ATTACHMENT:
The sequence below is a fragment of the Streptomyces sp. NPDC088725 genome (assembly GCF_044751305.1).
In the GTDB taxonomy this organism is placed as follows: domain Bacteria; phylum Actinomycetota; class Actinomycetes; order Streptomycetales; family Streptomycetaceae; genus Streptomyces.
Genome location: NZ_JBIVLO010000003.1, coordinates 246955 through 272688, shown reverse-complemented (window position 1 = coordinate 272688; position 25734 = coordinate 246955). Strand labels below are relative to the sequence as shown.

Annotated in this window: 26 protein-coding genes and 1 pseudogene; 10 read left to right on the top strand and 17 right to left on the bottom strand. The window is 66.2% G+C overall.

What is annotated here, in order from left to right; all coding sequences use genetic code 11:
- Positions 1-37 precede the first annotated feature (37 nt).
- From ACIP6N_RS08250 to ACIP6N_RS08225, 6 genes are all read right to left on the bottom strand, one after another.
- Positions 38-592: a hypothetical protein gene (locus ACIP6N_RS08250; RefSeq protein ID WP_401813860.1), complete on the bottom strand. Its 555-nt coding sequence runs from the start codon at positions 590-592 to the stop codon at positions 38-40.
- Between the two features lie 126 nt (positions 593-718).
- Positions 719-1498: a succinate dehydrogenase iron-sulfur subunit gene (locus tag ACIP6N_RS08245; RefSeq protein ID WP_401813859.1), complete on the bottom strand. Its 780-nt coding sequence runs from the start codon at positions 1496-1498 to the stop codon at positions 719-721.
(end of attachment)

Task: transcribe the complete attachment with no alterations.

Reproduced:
The sequence below is a fragment of the Streptomyces sp. NPDC088725 genome (assembly GCF_044751305.1).
In the GTDB taxonomy this organism is placed as follows: domain Bacteria; phylum Actinomycetota; class Actinomycetes; order Streptomycetales; family Streptomycetaceae; genus Streptomyces.
Genome location: NZ_JBIVLO010000003.1, coordinates 246955 through 272688, shown reverse-complemented (window position 1 = coordinate 272688; position 25734 = coordinate 246955). Strand labels below are relative to the sequence as shown.

Annotated in this window: 26 protein-coding genes and 1 pseudogene; 10 read left to right on the top strand and 17 right to left on the bottom strand. The window is 66.2% G+C overall.

What is annotated here, in order from left to right; all coding sequences use genetic code 11:
- Positions 1-37 precede the first annotated feature (37 nt).
- From ACIP6N_RS08250 to ACIP6N_RS08225, 6 genes are all read right to left on the bottom strand, one after another.
- Positions 38-592: a hypothetical protein gene (locus ACIP6N_RS08250; RefSeq protein ID WP_401813860.1), complete on the bottom strand. Its 555-nt coding sequence runs from the start codon at positions 590-592 to the stop codon at positions 38-40.
- Between the two features lie 126 nt (positions 593-718).
- Positions 719-1498: a succinate dehydrogenase iron-sulfur subunit gene (locus tag ACIP6N_RS08245; RefSeq protein ID WP_401813859.1), complete on the bottom strand. Its 780-nt coding sequence runs from the start codon at positions 1496-1498 to the stop codon at positions 719-721.